During cupping, a practitioner places glass cups on specific points on a person’s skin to create suction. The suction process draws fluid into the treated area, expanding and breaking open tiny blood vessels. This stimulates blood flow, promotes healing, and triggers the body’s natural processes. Numerous theories have been proposed to elucidate the various effects of cupping therapy and how it operates.

Key benefits of cupping include pain reduction, muscle relaxation and reduced muscle knots, improved blood circulation, soft tissue repair, activation of the immune system, and removal of toxins and wastes from the body. Many scientific studies support these claims behind cupping.

For example, a recent 2023 clinical study revealed that both dry and wet cupping techniques are effective in pain management. Dry cupping turned out to be particularly useful for generalized pain, while wet cupping showed significant benefits for inflammatory pain conditions like herpes zoster infection. Both types have also been shown to be a useful treatment for sports rehabilitation.

The Million Dollar Question: Does Cupping Hurt?

Now we get to the part that likely concerns anyone thinking about trying this therapy – is cupping supposed to hurt? Generally, cupping physical therapy is not supposed to be painful. Most people describe the feeling as a firm pulling or stretching of the skin, which can be slightly uncomfortable but not necessarily painful.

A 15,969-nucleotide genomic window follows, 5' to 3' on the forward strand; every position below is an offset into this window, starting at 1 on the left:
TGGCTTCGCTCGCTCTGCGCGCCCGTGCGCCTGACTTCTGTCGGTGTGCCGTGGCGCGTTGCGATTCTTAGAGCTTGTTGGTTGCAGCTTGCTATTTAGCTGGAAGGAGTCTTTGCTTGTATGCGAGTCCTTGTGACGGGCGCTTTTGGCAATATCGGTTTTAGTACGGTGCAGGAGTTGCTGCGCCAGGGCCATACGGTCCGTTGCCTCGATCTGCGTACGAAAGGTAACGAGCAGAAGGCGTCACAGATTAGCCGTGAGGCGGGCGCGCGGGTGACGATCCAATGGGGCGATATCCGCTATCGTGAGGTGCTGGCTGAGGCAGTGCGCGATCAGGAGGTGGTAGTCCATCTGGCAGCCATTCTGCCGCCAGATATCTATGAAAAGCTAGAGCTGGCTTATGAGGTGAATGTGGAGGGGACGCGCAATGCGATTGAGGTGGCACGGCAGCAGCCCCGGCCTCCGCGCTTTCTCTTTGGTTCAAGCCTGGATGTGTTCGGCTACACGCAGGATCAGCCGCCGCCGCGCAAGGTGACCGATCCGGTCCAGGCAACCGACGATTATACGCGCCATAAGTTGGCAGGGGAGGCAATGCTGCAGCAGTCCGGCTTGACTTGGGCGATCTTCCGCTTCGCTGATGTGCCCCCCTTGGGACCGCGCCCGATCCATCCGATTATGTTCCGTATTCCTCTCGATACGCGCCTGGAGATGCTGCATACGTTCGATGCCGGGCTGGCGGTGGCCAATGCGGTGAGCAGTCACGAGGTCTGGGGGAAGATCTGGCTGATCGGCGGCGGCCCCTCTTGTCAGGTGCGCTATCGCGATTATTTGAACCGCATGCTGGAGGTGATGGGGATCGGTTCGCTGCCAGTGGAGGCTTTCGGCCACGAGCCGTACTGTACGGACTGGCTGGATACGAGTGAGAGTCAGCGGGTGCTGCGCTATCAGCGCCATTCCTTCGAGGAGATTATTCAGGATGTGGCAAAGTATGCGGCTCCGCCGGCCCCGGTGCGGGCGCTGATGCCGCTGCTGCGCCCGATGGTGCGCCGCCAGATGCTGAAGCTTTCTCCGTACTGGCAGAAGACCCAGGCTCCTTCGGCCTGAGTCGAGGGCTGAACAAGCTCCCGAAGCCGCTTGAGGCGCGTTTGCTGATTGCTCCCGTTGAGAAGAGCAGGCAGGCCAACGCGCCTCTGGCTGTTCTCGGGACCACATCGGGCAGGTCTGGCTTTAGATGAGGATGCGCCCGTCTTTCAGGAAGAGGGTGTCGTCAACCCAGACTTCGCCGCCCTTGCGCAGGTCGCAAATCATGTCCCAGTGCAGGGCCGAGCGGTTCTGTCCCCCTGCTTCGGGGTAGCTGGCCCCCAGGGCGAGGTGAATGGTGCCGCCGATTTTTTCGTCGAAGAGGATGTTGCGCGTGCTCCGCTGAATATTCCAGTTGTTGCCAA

However, the sensation of cupping can vary from person to person. The level of discomfort can depend on factors such as:

  • The intensity of the vacuum suction and methods of cupping
  • The area of the body being treated
  • Individual pain tolerance

How Painful Is Cupping?

A close-up shot of lower back cupping therapy.

For many, the sensation is similar to that of a deep tissue massage, where you might experience some discomfort, especially if there are significant muscle knots or tension in the area. However, this discomfort is often described as a “good hurt,” as it leads to relief and relaxation – something cupping aficionados know very well.

Does Cupping Hurt the Next Day?

It’s common to feel some soreness after a cupping session, similar to how you might feel after an intense workout or a deep massage. The suction can cause temporary bruising, redness, or tenderness in the treated areas due to skin tissue stimulation. 

However, the discomfort is usually mild and should subside within a day or two. If the soreness persists or is particularly intense, it’s always a good idea to consult with your cupping therapist.

Is It Normal to Feel Worse After Cupping?